The curious history of Snapchat and its increasing importance for businesses
In a modern world flooded with social apps, and with more being created almost every day, Snapchat stands out as one of the most successful, in the top five with Twitter, Google , LinkedIn, and the world-conquering Facebook. Launched in 2011, by the end of 2014 the app had 30 million active users and 60 million downloads, with over 40 percent of 18 year-olds in the United States using Snapchat on a daily basis. Snapchat is a relatively recent player in the social app game, but its rise to success is an informative story for any would-be Internet entrepreneur.
What Is Snapchat?
Snapchat is a social media tool that allows its users to send photos and videos that expire within seconds of being opened. Users can set these messages to last for one to 10 seconds, giving the recipient a brief chance to view them, after which they are permanently deleted. Another feature is the ability to create a post or a collection of posts to allow unlimited viewing for a 24-hour period, known as Snapchat Stories, by all members on the poster’s friend list. Recent updates allow users to chat by video, use facial-recognition filters to change their appearance, and choose from a broad selection of emojis and animations for direct messaging.
The history of Snapchat
Snapchat began life in July of 2011 as the brainchild of Stanford University students Bobby Murphy, Evan Spiegel, and Reggie Brown, and was originally called Picaboo, for iOS only. It was renamed Snapchat two months later. The app caught on quickly, and began to attract the notice of some serious investors, among them Lightspeed Ventures, Benchmark Capital, and Institutional Venture Partners.
The two main reasons put forth for the app’s phenomenal success are that it closely mimics the way communication works in real life, as person-to-person interaction that lasts only a few seconds and then the moment is gone. Secondly, parents and other members of older generations have a dominant presence on Facebook, causing younger users to seek out a new platform. Snapchat came on the scene at just the right time.
In November of 2013, the Wall Street Journal reported that Facebook’s CEO Mark Zuckerberg offered $3 billion to acquire Snapchat, but this offer was turned down. In the same month, it was reported that Google offered $4 billion to buy the app, but that offer was also declined.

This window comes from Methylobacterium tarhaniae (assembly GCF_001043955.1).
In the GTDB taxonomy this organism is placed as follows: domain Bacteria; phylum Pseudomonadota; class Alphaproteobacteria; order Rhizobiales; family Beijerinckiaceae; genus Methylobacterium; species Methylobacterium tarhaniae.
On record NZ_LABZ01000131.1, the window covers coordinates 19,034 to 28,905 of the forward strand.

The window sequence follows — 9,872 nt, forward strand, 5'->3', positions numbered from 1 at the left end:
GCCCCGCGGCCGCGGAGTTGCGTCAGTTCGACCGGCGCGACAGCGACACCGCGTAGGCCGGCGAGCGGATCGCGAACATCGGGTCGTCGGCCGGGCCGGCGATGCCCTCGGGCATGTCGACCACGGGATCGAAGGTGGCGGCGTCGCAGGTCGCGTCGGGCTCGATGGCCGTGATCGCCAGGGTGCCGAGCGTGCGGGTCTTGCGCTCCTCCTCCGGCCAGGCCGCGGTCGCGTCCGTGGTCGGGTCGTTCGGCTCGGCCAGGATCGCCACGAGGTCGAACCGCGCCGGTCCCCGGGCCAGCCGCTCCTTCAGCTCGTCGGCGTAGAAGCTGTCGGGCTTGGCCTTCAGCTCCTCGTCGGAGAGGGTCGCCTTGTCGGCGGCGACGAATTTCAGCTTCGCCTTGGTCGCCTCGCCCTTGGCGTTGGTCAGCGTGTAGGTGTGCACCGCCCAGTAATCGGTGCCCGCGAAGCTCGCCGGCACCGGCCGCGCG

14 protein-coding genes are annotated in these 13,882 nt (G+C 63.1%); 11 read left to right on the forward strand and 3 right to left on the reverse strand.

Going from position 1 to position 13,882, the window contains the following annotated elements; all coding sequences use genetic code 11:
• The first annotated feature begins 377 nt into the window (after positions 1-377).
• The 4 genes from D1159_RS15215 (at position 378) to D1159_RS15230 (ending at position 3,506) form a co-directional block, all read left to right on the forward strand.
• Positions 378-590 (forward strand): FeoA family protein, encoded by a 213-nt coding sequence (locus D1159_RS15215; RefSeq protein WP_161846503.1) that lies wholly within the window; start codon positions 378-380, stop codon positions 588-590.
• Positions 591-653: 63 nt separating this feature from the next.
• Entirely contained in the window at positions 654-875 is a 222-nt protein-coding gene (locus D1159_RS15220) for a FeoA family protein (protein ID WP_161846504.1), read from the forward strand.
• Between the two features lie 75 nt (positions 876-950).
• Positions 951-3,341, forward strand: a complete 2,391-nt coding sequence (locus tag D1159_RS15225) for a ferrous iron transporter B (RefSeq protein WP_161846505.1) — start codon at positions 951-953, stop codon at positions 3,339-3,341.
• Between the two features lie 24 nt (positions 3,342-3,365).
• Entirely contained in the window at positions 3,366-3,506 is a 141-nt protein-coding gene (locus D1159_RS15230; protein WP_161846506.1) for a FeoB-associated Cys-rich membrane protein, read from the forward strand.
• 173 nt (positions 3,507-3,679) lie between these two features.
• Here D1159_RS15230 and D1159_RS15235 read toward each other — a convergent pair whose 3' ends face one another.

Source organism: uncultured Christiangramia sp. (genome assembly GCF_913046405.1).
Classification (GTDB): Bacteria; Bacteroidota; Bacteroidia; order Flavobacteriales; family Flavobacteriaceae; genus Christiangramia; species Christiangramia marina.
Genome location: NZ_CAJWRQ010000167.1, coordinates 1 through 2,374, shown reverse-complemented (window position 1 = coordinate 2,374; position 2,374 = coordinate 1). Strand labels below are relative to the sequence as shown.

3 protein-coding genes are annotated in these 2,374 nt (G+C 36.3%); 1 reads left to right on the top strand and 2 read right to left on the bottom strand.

Snapchat’s rise to fame was not without some difficulties. Almost from the very beginning, the self-described “brogrammers” had a falling out. Murphy and Spiegel decided to cut fellow co-founder Brown out of business dealings, though Brown claimed to have originated the idea for the app. Not surprisingly, this led to numerous lawsuits eventually settled in 2014.
Despite this controversy, Snapchat has continued to prosper, launching new features and versions, including an app for kids under the age of 13 called Snapkidz. As of May of 2015, usage rates reached 2 billion pictures and videos per day, and in 2016 it reached a record of 7 billion videos a day, with a valuation of between 10 and 20 billion dollars.
Snapchat for business
As an advertising platform, Snapchat offers significant opportunities for businesses. Although more expensive that traditional app advertisement, the exposure that ads get on the app is unparalleled. A new feature called “Discover” offers content from major news and entertainment sites like CNN, People, Buzzfeed, ESPN, and many more. The content is ad-supported, and it’s estimated that the ads on the feature are viewed up to 1 million times per day, at a cost between 10-15 cents per view. Still, with that kind of exposure, many businesses looking to target a younger demographic may consider the price tag worth it.
Ads can now also be sold within Snapchat Stories, with the app offering geographically-filtered ads within individual snaps. In 2015 Snapchat signed a deal with the NFL to feature specific games within their Stories feature, another lucrative opportunity for ad placement.